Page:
Table of Contents
Tiny68K - Rev 2 (with 68010)
As a long term Amiga user I've always had a soft spot for 68000 based machines.
With thanks to Philip Summers I obtained a blank PCB within a few days, and one weekend later I had a working machine.
Thanks to Bill Shen for creating and releasing the design and for providing instructions on how to prepare a CompactFlash (CF) card for CP/M-68K!
CP/M-68K with the 68010
The Tiny68K is a great target board for running CP/M-68K. With my Tiny68K build, I decided to use a Motorola 68010 as that is what I had available to me.
The 68010 is pin compatible with the 68000 and mostly binary compatible except for some minor differences. One of the main differences is that the “MOVE from SR” instruction is privileged versus the 68000.
The default CP/M-68K V1.3 image as provided by Bill Chen in his CF preparation procedure will boot with no problem on the 68010, however many programs crash due to a privilege violation.
If you run for example “CB68 ASCIIART” with a 68010 you will experience a privilege violation and the program “CB68” will crash.
CP/M-68K V1.3 does support the 68010 and includes an exception handler which “dynamically changes “MOVE from SR” instructions to the non-privileged “MOVE from CCR” instruction” (taken from README.TXT in CP/M-68K distribution disk set).
To use a 68010 with CP/M-68K a re-build of the CP/M-68K CCP and BDOS is required.
Re-building CP/M-68K for the 68010
To re-build CP/M-68K for the 68010 you will initially require a 68000. If you do not have a 68000 available, then you will be unable to complete steps 6-7 as the programs SENDC68 and GKERMIT will crash due to the previously mentioned privilege violation. In this case, jump straight to step 9 and use the pre-built CPM15000-010.S68. A link to the pre-built file is provided after step 9.
1. Install initially a 68000 CPU on your Tiny68K and prepare a CF card as described here.
2. Test that the machine boots to CP/M-68K correctly.
3. Before you can re-build the BDOS and CCP, you require a small code stub so that the BIOS symbol “_init” is defined.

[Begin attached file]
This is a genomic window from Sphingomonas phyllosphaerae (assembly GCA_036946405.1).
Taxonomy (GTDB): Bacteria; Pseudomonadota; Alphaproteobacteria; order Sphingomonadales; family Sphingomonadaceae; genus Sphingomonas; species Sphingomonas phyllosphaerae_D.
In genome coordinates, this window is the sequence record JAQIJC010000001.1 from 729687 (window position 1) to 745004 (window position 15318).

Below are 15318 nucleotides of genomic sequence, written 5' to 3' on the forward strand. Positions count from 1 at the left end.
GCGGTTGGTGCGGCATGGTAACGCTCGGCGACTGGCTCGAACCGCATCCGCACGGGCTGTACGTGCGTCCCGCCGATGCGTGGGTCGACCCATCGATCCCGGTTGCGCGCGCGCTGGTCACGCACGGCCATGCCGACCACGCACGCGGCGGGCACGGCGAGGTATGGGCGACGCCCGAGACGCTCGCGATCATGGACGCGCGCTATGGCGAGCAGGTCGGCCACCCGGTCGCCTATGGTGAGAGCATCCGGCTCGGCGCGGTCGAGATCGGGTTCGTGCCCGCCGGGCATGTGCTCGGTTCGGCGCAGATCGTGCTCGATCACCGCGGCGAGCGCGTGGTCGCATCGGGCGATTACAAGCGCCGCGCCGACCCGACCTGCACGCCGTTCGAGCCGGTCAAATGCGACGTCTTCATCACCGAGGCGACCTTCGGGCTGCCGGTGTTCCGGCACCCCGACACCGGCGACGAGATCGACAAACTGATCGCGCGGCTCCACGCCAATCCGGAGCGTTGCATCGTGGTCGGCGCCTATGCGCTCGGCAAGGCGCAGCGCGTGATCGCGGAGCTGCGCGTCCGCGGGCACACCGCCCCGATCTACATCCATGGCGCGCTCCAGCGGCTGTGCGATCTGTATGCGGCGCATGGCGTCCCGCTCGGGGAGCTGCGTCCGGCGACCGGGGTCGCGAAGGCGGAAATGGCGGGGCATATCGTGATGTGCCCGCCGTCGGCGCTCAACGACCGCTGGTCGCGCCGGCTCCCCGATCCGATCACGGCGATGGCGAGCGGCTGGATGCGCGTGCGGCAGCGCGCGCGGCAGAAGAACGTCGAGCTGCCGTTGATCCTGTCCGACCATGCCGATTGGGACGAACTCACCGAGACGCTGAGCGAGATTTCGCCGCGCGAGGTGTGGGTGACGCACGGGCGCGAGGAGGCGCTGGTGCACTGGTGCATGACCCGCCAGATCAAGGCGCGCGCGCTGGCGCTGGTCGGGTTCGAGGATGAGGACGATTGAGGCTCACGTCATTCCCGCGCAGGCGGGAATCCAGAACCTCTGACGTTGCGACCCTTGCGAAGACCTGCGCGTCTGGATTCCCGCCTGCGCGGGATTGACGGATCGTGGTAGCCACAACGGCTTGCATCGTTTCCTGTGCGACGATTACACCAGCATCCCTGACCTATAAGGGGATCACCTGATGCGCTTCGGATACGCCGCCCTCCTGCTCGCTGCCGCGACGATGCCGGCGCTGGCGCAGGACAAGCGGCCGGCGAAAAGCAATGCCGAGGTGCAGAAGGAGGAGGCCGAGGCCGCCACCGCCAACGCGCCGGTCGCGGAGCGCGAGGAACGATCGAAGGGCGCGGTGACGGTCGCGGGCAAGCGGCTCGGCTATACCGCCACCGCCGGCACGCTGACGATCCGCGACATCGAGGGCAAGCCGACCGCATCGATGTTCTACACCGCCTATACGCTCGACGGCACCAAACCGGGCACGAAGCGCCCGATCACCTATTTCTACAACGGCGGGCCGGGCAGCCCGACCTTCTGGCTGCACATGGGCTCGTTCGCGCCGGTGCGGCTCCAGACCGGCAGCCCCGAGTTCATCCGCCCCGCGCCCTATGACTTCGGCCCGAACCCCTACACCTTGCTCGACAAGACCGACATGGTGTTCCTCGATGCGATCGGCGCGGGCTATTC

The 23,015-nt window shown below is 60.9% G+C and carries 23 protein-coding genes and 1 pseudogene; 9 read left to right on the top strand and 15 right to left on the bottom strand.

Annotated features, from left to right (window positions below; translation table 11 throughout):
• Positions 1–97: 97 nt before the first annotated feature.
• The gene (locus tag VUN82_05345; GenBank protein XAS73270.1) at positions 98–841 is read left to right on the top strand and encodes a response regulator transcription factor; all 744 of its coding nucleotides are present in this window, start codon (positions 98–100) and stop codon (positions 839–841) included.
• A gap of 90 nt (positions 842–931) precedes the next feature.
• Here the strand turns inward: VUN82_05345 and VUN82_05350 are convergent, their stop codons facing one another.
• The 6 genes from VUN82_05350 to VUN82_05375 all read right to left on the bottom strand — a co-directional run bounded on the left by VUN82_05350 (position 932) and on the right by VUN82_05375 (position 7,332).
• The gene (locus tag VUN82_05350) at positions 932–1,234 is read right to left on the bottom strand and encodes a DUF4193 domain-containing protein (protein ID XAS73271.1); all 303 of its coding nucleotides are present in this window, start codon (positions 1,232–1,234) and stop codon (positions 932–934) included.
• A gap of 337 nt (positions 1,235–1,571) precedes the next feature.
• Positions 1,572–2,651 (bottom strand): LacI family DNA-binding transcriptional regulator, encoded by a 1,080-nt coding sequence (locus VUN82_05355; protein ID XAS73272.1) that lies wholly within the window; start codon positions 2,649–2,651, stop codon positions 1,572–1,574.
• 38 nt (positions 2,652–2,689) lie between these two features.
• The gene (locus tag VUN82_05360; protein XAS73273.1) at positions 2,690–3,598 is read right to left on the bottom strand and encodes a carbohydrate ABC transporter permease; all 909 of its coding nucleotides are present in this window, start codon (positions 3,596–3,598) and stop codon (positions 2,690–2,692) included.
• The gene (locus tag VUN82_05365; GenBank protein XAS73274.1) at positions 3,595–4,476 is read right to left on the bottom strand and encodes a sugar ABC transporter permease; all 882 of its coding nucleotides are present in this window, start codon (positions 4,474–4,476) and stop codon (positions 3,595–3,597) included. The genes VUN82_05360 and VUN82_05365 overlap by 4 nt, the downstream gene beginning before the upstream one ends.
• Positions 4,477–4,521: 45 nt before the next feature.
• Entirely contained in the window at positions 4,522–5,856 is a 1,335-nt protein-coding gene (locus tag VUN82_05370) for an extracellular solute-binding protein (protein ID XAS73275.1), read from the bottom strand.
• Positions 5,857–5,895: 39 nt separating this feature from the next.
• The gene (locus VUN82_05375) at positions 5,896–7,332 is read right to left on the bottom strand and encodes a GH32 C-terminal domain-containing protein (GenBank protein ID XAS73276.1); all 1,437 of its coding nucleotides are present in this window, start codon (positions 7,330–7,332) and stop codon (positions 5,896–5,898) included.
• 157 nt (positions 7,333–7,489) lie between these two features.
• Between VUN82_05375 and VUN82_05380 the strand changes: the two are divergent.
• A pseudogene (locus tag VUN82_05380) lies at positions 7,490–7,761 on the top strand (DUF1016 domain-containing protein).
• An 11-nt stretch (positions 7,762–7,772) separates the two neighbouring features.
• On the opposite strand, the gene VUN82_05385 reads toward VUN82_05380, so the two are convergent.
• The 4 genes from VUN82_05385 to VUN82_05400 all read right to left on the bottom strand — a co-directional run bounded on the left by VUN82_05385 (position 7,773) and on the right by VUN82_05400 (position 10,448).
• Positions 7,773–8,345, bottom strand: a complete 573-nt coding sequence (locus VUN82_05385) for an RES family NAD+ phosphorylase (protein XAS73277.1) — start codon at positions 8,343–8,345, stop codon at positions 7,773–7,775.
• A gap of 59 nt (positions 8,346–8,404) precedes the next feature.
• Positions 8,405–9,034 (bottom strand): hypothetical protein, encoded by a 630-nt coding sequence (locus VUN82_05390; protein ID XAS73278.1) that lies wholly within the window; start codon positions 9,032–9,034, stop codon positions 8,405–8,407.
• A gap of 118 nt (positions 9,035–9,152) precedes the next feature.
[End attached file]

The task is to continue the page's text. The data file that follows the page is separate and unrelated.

Using “ED” or “ME” (MicroEMACS), create a file named “TBIOS.S” with the following two lines of code:
_init: .equ $1B000
(The _init entry point of the Tiny68K BIOS as provided by Bill Chen begins at 0x1B000).
4. Save the file “TBIOS.S” and execute the following two commands:
as68 -i as68init
as68 -L tbios.s tbios.o
(The first line initialises the assembler. The second line assembles the BIOS stub code).
5. Execute the following command:
lo68 -t15000 -o cpm15000.bin -ucpm -um68010 cpmlib tbios.o 0:clib
(This line produces a CPM15000.BIN file containing the CCP and BDOS. An non-relocatable (absolute) binary is generated, located at address 0x15000).
6. Execute the following command:
sendc68 - CPM15000.BIN > CPM15000-010.S68
(The above line converts the CPM15000.BIN file to a Motorola S-Record file, and saves it to CPM-15000-010.S68).
7. Use either “GKERMIT” to transfer, or simply “TYPE CPM15000-010.S68” to dump the contents of the file CPM-15000-010.S68 to the terminal, copy the text from the terminal and save it to a file on your PC.
8. Install a 68010 CPU on your Tiny68K board
9. You now have a CP/M-68K BDOS and CCP for the 68010 CPU. Re-write this new binary to your CF card as described in the first few steps here.
After writing and booting CP/M-68K you should be able to run “CB68 ASCIIART” and other programs with no crash
Pre-prepared CP/M-68K binary for the 68010
If you'd rather not re-build CP/M-68K for the 68010, or you're running into problems, you can download a pre-prepared CPM15000-010.S68 file.
Write this file and the TinyBIOS to your CF card as described here.
CP/M-68K with the 68020/68030
A 68020/68030 CPU also treats the “MOVE from SR” instruction as a privileged instruction. This leads to the same program crashes as for the 68010 CPU. It has been reported that the above described instructions will also solve this issue when running CP/M-68K on a 68020/68030.
A picture of my Tiny68K with 68010 CPU is shown below.
Note that the CPU was most likely re-marked by counterfeiters in Asia (date code is invalid) so the speed rating is probably false (this is the most common reason for re-marking), but it seems to work fine at the low clock speeds that I am using.